You are here

Politics

Instagram in the 2014 Swedish Elections

Up next at ECREA 2016 are Jakob Svensson and Uta Russmann, whose focus is on the use of Instagram in the 2014 Swedish elections, especially by Swedish parties. Instagram is interesting in that it privileges the visual dimension that tends to be underresearched in political communications research. The images that are posted here may be more effective than mere text messages in gaining voters' attention, and are possibly also able to be more persuasive; additionally, Instagram can combine images and text, which may be even more effective.

Is the Personalisation of Politics Increasing with Social Media?

The next session at ECREA 2016 starts with Eli Skogerbø, whose interest is in the personalisation of political campaigning through social media. But what do we mean by this term? What are the dynamics of personalisation across different party-political systems?

M

Twitter in the 2013 and 2016 Australian Federal Elections

The final speakers in this ECREA 2016 session are my QUT colleague Brenda Moon and I, presenting our comparative analysis of the uses of Twitter in the 2013 and 2016 Australian federal election. Below is our presentation:

Social Media in Australian Federal Elections: Comparing the 2013 and 2016 Campaigns from Axel Bruns

Social Media in the 2013 Kenyan Election

The next speaker in this ECREA 2016 session is Martin Nkosi Ndlela, who is also a contributor to our Routledge Companion to Social Media and Politics. He shifts our focus to the use of social media in Kenyan elections. What are the democratic implications of rapid change in media systems in developing nations such as this, and what effect do new media have on civic engagement?

How Political Candidates Can Use Social Media to Appear Authentic

The first morning at ECREA 2016 starts with a session that celebrates the launch of our Routledge Companion to Social Media and Politics, and begins with a paper by my co-editor Gunn Enli. Her interest is in the question of authenticity: this has become a big theme in advertising for just about any product or service, also including politics. This may be seen as a response to the artificial aspects of the postmodern world.

Understanding the Rise of Media Nationalism through the History of Cold War Media

The second ECREA 2016 keynote this evening is by Sabina Mihelj, who begins by acknowledging the substantial growth in eastern European media research, which has challenged and surpassed Cold War frameworks. We now have a better understanding of how the Cold War affected media and communication in east as well as west, and there is much in this history to be optimistic about.

But the ground has shifted again: several European countries now no longer want to be part of a democratic Europe, and the United States have just democratically elected a leader who actively opposes many democratic principles. The notions of democracy, and of Europe, as strikingly different across the countries of this continent. There no longer is a great deal of reasons to be optimistic.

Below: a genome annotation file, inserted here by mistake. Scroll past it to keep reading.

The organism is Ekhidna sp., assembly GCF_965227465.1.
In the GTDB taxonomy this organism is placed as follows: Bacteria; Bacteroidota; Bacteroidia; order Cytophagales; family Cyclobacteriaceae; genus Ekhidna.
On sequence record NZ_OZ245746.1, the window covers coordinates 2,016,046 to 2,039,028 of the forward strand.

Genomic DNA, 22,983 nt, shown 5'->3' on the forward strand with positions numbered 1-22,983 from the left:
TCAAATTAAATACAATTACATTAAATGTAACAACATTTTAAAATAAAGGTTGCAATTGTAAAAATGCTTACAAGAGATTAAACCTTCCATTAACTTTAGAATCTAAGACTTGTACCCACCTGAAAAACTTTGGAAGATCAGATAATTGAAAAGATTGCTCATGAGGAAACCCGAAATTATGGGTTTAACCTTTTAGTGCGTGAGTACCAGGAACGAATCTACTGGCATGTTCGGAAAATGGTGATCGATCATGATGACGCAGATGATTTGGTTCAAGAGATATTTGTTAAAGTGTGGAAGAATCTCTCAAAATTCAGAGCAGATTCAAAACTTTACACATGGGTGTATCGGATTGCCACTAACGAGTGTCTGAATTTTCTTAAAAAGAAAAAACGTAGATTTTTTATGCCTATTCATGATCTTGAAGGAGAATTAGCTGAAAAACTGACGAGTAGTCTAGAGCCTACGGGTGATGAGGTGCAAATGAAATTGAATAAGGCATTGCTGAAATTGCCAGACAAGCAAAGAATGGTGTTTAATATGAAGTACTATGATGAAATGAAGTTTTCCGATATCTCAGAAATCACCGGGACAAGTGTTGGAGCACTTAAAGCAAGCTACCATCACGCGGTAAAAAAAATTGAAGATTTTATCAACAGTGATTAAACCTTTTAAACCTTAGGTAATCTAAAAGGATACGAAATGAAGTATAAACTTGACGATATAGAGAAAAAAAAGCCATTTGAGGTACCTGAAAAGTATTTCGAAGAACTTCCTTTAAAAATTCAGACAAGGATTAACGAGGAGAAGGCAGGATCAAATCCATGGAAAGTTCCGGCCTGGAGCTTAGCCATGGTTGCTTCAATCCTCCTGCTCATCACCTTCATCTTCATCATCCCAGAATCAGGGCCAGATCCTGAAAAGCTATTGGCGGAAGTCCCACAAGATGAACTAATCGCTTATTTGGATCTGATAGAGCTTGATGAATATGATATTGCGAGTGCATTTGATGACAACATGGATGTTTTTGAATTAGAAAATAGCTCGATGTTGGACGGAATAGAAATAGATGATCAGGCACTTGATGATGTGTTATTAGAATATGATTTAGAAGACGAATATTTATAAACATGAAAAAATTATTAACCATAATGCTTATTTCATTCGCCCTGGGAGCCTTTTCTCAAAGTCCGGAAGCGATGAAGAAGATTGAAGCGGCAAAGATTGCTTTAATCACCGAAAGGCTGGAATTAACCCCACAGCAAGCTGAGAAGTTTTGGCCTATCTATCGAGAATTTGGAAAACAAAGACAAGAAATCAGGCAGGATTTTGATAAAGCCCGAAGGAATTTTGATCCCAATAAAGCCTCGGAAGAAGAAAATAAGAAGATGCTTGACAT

Entering the Late Phase of Late Western Democracy

It is 9 November and there are a few other things going on in the world, but here I am in Prague at the ECREA 2016 conference, which opens this evening with a couple of major keynotes. Time to put the shock about the electoral success of naked neo-fascism in the United States to one side and explore the broader trends in late western democracy, in a keynote by Peter Dahlgren.

He begins by suggesting that the events of today represent a historical rupture; late democracy has become a whole lot later, and the times are a great deal darker than before. We must be worried and angry, even, but also embrace an obstinate optimism that develops a vision for the future. We are now in a qualitatively different situation.

The Logics and Grammars of Social Media

The final speaker in this AoIR 2016 session is Caja Thimm, whose interest is in the role of Twitter in politics. She begins by noting the transnational adoption of standard Twitter affordances across a variety of political uses, by actors on all sides (from protesters to police). This can be understood using a functional operator model across the levels of Twitter operators, text, and function; but this is merely functional and not analytical. More needs to be done here.

The Dynamics of Feminist Hashtags

The next speaker at AoIR 2016 is Jacqueline Vickery, whose focus is on the use of feminist hashtags such as #YesAllWomen as networked publics. These combine affective expressions of support with intimate citizenship and political activism in an ad hoc way. Political and affective dimensions are combined with the goals of such actions, and coordinated through the affordances of the platforms, such as the mechanism of hashtags themselves.

Corporate Responses to Hate Speech on Social Media

The next speaker in this packed AoIR 2016 session is Eugenia Siapera, whose focus is on hate speech and its regulation in social media. This is analysed by examining the Terms of Service of major social media platforms, as well as through interviews with key informants from Facebook, Twitter, and YouTube. What constitutes acceptable and non-acceptable speech from the point of view of these companies? What underlying ideologies does this point to?

Pages

Subscribe to RSS - Politics